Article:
How does CAN FD work?
So CAN FD seems pretty simple: Speed up the data transmission and pack more data into each message, right?
In practice, however, it's not that straight forward. Below we outline the main challenges that the CAN FD solution had to solve.
Two key challenges
Before looking at the CAN FD data frame, it's key to understand two core parts of Classical CAN that we want to maintain:
#1 Avoid critical message delays
Why not simply pack Classical CAN frames with 64 bytes of data?
Doing so would reduce overhead and simplify message interpretation. However, if the bit-rate is unchanged, this would also block the CAN bus for longer, potentially delaying mission-critical higher-priority data frames.
#2 Maintain practical CAN wire lengths
So, more speed is needed to send more data per message.
But why not speed up the entire CAN message (rather than just the data phase)?
This is due to "arbitration": If 2+ nodes transmit data simultaneously, arbitration determines which node takes priority. The "winner" continues sending (without delay), while the other nodes "back off" during the data transmission.
During arbitration, a "bit time" provides sufficient delay between each bit to allow every node on the network to react. To be certain that every node is reached within the bit time, a CAN network running at 1 Mbit/s needs to have a maximum length of 40 meters (in practice 25 meters). Speeding up the arbitration process would reduce the maximum length to unsuitable levels.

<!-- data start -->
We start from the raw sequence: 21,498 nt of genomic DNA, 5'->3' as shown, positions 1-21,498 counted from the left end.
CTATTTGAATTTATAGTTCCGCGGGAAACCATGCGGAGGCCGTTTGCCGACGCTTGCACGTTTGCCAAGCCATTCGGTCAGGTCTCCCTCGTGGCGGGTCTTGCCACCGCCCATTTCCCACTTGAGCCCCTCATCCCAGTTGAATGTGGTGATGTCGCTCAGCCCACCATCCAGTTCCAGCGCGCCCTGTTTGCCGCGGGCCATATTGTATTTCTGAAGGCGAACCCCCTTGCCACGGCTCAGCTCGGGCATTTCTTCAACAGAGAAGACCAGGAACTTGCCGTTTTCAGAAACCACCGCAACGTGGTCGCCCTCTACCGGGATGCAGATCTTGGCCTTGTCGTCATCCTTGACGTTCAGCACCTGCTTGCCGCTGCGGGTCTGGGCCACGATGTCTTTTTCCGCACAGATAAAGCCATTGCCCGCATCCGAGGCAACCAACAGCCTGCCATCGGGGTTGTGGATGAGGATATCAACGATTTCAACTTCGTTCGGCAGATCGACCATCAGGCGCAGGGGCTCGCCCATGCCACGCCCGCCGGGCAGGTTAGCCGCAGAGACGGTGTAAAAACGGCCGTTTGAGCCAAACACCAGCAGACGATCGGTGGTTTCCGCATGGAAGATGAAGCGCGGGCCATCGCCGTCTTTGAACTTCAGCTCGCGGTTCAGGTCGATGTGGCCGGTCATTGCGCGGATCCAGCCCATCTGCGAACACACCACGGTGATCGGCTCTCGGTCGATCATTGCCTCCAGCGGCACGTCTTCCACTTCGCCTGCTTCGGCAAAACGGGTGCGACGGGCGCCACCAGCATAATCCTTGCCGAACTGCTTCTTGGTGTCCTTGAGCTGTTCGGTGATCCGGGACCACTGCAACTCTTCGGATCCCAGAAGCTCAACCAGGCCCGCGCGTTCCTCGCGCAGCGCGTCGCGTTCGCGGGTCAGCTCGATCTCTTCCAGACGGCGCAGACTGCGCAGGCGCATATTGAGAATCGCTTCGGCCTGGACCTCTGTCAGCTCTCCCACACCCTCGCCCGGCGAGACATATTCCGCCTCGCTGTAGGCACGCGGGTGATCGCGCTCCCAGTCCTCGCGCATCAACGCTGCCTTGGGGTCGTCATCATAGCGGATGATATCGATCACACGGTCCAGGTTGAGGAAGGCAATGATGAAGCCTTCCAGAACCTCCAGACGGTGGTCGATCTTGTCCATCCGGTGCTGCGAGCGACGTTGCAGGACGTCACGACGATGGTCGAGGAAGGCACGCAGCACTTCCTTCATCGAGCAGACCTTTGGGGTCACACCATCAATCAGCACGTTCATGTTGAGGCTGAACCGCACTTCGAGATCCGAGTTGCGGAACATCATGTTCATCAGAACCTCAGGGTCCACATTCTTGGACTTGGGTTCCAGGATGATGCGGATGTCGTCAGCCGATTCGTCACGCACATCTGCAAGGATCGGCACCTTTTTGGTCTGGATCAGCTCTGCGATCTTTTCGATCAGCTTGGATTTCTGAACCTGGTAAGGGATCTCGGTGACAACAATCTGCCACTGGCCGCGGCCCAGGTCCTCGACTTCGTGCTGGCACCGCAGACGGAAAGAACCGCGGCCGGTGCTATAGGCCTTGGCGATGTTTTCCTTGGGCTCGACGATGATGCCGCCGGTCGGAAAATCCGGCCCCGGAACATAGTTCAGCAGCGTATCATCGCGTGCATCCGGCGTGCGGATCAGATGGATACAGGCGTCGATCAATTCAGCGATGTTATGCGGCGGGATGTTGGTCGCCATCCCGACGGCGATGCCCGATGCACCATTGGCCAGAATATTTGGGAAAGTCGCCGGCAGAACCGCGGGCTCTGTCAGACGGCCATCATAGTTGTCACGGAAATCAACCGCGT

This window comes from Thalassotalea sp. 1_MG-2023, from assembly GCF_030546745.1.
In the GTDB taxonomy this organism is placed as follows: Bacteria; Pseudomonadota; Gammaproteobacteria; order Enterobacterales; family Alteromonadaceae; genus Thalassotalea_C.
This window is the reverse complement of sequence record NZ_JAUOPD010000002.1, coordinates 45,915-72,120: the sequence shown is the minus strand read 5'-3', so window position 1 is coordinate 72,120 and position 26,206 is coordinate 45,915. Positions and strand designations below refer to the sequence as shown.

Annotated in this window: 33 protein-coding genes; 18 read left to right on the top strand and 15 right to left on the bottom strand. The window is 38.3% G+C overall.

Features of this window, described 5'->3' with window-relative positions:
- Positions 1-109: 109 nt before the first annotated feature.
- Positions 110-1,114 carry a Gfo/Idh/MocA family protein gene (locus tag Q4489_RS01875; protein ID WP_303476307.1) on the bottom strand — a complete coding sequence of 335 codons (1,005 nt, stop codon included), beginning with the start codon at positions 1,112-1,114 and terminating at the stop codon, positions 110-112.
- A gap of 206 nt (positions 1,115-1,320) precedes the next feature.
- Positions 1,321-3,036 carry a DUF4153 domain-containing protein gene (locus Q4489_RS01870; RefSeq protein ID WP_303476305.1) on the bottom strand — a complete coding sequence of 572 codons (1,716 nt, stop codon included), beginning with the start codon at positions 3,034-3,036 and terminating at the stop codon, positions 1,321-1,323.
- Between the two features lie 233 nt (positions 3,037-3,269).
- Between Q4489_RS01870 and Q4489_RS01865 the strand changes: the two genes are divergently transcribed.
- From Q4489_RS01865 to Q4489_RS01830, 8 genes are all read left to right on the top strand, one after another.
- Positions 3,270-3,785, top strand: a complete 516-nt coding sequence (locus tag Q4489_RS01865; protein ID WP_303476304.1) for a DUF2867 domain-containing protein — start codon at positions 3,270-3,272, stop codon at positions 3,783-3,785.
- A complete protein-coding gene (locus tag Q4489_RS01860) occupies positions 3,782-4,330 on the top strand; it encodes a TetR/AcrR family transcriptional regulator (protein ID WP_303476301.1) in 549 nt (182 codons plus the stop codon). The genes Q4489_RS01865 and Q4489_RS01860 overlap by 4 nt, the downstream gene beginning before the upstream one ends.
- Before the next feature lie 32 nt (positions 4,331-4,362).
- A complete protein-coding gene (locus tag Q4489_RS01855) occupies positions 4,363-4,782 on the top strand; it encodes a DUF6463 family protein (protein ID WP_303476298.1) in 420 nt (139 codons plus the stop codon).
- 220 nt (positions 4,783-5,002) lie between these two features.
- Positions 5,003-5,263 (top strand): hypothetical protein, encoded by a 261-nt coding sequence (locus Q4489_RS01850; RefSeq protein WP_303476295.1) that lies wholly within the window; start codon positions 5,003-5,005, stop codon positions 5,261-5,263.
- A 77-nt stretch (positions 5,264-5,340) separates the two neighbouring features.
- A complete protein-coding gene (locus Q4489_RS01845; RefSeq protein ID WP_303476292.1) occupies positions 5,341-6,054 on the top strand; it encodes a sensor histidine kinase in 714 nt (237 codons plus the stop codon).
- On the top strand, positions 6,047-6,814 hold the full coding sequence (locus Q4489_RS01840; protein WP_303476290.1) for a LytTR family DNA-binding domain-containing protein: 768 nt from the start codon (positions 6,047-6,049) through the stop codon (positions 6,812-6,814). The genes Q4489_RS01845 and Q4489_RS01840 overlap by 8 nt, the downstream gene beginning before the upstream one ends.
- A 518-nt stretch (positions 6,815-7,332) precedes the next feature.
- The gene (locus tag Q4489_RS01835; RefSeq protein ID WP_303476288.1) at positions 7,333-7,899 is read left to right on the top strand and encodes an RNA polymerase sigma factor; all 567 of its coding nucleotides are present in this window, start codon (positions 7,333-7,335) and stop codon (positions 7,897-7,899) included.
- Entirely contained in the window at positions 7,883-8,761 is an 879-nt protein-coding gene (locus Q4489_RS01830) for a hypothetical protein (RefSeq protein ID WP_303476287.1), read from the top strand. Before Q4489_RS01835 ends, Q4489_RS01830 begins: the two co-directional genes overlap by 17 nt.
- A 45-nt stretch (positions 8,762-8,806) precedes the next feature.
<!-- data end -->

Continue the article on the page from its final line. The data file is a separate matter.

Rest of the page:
On the other hand, after arbitration there's an "empty highway" - enabling high speed during the data transmission (when there is just one node driving the bus-lines). Before the ACK slot - when multiple nodes acknowledge the correct reception of the data frame - the speed needs to be reduced to the nominal bit-rate.
In short, it is necessary to find a way to only increase the speed during the data transmission.
Solution: The CAN FD frame
The CAN FD protocol introduces an adjusted CAN data frame to enable the extra data bytes and flexible bit-rates.
Below we compare an 11-bit Classical CAN frame vs. an 11-bit CAN FD frame (29-bit is also supported):
Below we go through the differences step-by-step:
RTR vs. RRS: The Remote Transmission Request (RTR) is used in Classical CAN to identify data frames and corresponding remote frames. In CAN FD, remote frames are not supported at all - the Remote Request Substitution (RRS) is always dominant (0).